Caroline Marie

caroline marie

caroline marie
northern city, United States
July 24
Temperamental Story Teller
posts will tell


APRIL 9, 2012 5:54PM

Where Do All the Bad Feelings Go?

Rate: 13 Flag

My daughter woke up as a two-year-old today.

She cried, screamed and wailed like only a toddler can. Her shrieks sounded like "waaaah, waaaaah."  At one point, she kept repeating "I'm hungry, I'm hungry" while her breakfast was right in front of her. I believe she repeated it for a solid fifteen or twenty minutes.  I think she might have forgotten how to feed herself.

I am trying to use words to describe the scene that went on this morning, but I don't think I can accurately convey how frightening this mental breakdown was to witness. You will have to trust me when I say that yes all 7th graders act like toddlers to some extent, but this is different. Terrifyingly different.

When this was happening I got on the phone with our mental health case worker. She could hear the wailing and the repeating of the same phrase over and over in the background. I had to decide if I should take my girl to the hospital. I decided to take her to school instead.

Sometimes I let her stay two-years-old and will talk, comfort and generally treat her as such. But other times, like today--the first day back to school after spring break--I push her into trying to function in the outside world. I rely on my instincts to tell me when to nurture and when to strengthen her "coping" muscle, or perhaps more accurately, when to create new grooves in her brain.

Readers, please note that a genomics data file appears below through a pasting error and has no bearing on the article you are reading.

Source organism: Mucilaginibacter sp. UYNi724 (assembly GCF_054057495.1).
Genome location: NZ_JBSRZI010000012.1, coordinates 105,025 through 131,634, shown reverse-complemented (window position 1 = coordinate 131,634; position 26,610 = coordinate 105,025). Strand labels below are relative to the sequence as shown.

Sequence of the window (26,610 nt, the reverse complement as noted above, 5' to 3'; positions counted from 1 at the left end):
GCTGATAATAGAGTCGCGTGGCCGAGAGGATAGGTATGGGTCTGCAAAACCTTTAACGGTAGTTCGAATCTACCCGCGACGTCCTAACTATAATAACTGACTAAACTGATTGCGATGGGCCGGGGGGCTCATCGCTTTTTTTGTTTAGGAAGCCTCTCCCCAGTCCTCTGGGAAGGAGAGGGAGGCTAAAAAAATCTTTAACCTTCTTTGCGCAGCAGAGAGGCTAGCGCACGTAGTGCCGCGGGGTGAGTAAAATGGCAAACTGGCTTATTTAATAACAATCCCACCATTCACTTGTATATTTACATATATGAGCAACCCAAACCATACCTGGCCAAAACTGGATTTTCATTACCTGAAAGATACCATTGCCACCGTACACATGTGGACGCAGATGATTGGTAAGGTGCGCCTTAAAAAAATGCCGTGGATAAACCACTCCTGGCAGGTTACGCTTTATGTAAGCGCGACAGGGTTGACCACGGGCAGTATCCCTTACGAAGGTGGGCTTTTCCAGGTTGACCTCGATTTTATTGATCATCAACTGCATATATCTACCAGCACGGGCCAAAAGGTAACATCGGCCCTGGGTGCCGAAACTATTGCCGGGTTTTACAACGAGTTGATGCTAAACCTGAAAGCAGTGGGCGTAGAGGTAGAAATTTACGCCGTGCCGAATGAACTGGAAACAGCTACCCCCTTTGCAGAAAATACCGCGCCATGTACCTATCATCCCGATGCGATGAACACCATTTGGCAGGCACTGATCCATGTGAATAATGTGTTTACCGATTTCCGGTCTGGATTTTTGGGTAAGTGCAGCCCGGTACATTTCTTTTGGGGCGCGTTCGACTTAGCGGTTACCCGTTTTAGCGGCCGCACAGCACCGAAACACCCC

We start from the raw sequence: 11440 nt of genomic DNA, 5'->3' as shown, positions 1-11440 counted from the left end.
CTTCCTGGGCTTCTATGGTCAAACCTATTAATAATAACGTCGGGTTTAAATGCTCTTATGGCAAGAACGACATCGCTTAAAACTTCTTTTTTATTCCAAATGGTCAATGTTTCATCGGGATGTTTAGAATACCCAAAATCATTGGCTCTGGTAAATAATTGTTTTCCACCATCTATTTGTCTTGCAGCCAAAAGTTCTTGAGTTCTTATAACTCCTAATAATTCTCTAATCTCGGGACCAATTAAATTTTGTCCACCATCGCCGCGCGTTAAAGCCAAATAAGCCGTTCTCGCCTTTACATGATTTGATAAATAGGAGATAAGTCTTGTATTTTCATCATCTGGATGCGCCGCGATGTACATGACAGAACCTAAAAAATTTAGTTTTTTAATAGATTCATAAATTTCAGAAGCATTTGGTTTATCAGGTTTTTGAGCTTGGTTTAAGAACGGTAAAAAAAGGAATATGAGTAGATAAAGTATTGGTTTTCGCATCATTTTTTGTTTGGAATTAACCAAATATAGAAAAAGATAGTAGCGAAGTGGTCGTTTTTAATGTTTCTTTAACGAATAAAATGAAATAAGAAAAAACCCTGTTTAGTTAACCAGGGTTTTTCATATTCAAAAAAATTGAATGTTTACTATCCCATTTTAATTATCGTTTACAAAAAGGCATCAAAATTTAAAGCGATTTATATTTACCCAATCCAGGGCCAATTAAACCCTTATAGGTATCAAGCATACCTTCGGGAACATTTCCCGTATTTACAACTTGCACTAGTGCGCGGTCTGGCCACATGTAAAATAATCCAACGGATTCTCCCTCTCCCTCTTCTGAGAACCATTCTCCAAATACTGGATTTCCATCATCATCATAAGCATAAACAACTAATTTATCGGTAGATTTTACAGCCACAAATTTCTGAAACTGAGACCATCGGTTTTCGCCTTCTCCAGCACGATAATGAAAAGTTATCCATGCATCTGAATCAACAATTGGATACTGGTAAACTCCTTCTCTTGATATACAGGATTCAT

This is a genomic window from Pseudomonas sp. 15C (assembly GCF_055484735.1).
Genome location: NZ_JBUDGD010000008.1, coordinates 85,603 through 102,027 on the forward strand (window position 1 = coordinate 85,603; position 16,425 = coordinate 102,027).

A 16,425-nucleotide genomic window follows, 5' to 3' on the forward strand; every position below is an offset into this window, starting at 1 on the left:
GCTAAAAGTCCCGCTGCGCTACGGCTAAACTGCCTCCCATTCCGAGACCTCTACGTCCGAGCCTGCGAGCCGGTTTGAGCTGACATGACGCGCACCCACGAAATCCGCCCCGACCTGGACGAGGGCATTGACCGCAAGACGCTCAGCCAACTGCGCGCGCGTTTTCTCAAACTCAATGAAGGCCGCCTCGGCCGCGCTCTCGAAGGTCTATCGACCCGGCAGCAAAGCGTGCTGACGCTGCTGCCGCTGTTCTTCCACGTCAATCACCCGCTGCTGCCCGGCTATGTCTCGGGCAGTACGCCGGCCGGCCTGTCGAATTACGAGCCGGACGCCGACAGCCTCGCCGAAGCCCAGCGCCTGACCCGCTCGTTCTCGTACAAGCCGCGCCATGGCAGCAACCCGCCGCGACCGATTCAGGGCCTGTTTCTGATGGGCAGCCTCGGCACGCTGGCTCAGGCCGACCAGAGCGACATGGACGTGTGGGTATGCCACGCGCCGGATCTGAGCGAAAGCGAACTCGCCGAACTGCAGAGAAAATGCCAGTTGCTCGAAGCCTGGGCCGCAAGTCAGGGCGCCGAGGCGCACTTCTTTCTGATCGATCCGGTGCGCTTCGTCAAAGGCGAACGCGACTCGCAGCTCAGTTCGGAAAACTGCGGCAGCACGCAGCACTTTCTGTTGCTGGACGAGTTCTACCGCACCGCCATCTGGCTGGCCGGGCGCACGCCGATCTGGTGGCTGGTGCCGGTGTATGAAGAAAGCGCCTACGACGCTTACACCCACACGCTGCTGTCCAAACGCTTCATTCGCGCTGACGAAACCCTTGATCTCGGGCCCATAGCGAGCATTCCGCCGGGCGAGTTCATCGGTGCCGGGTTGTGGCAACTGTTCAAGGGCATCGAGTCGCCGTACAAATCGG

There are some people in my life who will criticize either choice I make. Fortunately, there are even more people in my life who support me and my parenting instincts.

The holistic integrative clinic that Penny goes to prescribed valium for her breakdowns, probably the same thing she would be given at the hospital. I have not yet picked up the prescription. I feel very uneasy about teaching Penny to take a chill pill when she feels too yucky. On the other hand, I am relieved to have this as an option when she gets too out of control.

Here's the thing. Penny has an unbearable (to her) amount of grief, rage and probably shame inside of her. It is a bottomless pit as evidenced by the fact that none of the following things have yet reduced their presence in her soul:

1)Giving her free range to scream, sob, hit, throw, stomp: get it out.

2)Nearly 6 years of talk therapy

3) Several alternative therapies, including biofeedback, therapeutic massage, etc

4) Medication.  This alleviates some of the behaviors and symptoms, but all the bad feelings are still there

5) Therapeutic parenting. 

I often ask myself: what is the goal here? Can she ever scream and wail long enough to empty the well? Can she ever learn to talk, use her coping skills to reason the feelings away? Can we empty the well or is the goal simply to subdue (medicate, etc.) for now? If she is at a point where she wants to hold onto the feelings and refuses to be healed-- is the goal to prop her up just long enough to get a basic education, get through adolesence, etc?

What am I trying to do? 

Until very recently I was quite naive. I honestly used to think that some of the above methods could heal a broken soul.